After reading many other blogs, including Spider and Jeane Robinson’s daughter and her struggle with stage 4 breast cancer I decided to share some of my thoughts.

One of the biggest challenges is the lack of appetite. I remember this from my Great Uncle Ben, and the latter days of his fight. He had his final menu, and he managed to eat pizza, pickled hogs feet, and banana pudding. Just because it was the only thing that he could taste one last time. But during the fight, there comes a point when the body and spirit has a lack of will to consume any calories. This is due to stomach being upset from the chemotherapy, radiation, or both. Also from just being that tired and unhealthy.

There has to be a way to get the right calories in the body, and settle the stomach. I have to do something.

And I have to make it enjoyable. A labor of joy will carry through to the end result. It will also have to be done everyday. Even when I don’t feel like it. (Much like writing.)

For those of you who know me, I do enjoy beer. Brew my own anti-oxidant enriched toxic cleansing beer? Something that can be sipped, have a good taste on it and end nausea? By looking up more of the health benefits of ginger in general, a decision was made. (And those who are dear to me, know that I have been talking about this for quite a while.)

I’m brewing Ginger Beer.

For anti-nausea, ginger helps calm the stomach. (Don’t believe me? Ask the MythBusters ) Half the battle is getting the bad side effects temporarily relieved, then the hunger response actually has a chance to come through. A decent beer can also provoke and help induce a healthy appetite. It’s also a basic enough recipe that it could possibly be kept brewing on a regular basis, for minimal costs.

This also resonates with many other folk remedies that prove to work. Leeches? Apparently their anti-coagulation saliva also helps stitch together open wounds and clean out infections. Go figure.

Plus I’m going to brew some for myself, something about the Dark and Stormy recipe is really intriguing, must try it out and could possibly be my Beverage of Choice for the summer.

After reading a plethora of recipes, (Or myriad, wait, which one is organized? and which one isn’t? This is mainly showing random thoughts at this point.) I’ve distilled (pun, see how I fit that in?) information to the point where I think I can get a decent Ginger Beer started.

Much like a Mother Loaf, a SCOBY or GBP can be started and carried on, just about infinitely… if the conditions are right.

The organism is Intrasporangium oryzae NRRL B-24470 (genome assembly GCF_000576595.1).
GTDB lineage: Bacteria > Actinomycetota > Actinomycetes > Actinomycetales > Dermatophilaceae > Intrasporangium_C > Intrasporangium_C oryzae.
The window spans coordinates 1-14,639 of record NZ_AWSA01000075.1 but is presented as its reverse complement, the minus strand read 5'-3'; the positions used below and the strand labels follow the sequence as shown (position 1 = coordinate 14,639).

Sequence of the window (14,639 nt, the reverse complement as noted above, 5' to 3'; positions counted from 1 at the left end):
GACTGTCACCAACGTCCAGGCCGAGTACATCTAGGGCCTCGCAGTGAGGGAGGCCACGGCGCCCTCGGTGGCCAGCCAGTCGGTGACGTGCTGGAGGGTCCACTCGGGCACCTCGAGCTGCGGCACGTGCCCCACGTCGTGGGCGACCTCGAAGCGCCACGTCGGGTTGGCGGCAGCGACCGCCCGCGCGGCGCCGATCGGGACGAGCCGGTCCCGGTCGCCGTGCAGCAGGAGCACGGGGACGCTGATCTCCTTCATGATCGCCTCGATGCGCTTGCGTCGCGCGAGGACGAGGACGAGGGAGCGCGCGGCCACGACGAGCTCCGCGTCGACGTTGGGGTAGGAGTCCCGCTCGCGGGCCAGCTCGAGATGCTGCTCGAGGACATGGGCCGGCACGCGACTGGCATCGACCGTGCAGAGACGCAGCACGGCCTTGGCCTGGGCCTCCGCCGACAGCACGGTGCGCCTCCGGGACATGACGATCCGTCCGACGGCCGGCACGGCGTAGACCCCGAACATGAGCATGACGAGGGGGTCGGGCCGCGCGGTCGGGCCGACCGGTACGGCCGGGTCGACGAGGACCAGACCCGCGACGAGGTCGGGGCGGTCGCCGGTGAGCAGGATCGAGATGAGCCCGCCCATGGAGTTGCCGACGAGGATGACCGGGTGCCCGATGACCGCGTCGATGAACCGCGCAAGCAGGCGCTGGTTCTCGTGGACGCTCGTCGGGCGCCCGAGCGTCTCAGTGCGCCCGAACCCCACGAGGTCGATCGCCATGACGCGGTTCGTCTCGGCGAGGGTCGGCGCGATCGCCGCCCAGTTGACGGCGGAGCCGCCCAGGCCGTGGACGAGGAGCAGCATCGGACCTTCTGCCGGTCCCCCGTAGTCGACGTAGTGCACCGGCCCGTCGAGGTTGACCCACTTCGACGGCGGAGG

So, found a calculation on grated fresh ginger root and juice. And so it begins…

Got a small pot of water boiling, and then put the ginger root in, to help cleanse the skin, warm it up a little and get rid of any stray bacteria.

8 inches of ginger root, finely grated, pressed and strained into 600ml of room temperature dechlorinated water. With grating the root and getting everything prepared took about an hour. I now know why most recipes call for ginger powder. But this is a labour of love.

Added the juice of 2 lemons, which not only flavors and adds a citrus base, but also helps further dechlorinate water. (Found the easiest way to get more juice is to pierce the skin with fork, then microwave 20 to 30 seconds. After that, dig the fork back into the lemon breaking it apart, then squeezing it with hands. The seeds and pulp stay in, and you get a lot more juice and oils from the skin.)

Time to give the yeast something to eat. Added 3 tsp of fine sugar, 1 tsp of clarified honey, and 10 raisins. Huh? What? Why? Okay, the honey is also for health reasons, I know that raw honey would probably better, but that could possibly introduce a bad type of bacteria or yeast into the mix. I’ll try out raw honey on a different batch in the future. 10 raisins? Apparently, just more sugars for the yeast to eat, or is it? I’ve read on quite a few recipe and notes, that when the raisins float to the surface, then the GBP is ready to brew into the larger bottling. And the three different versions of sugars? Will give the yeast a variety to snack on. At least I tell myself that, give the yeast a buffet table of eatables.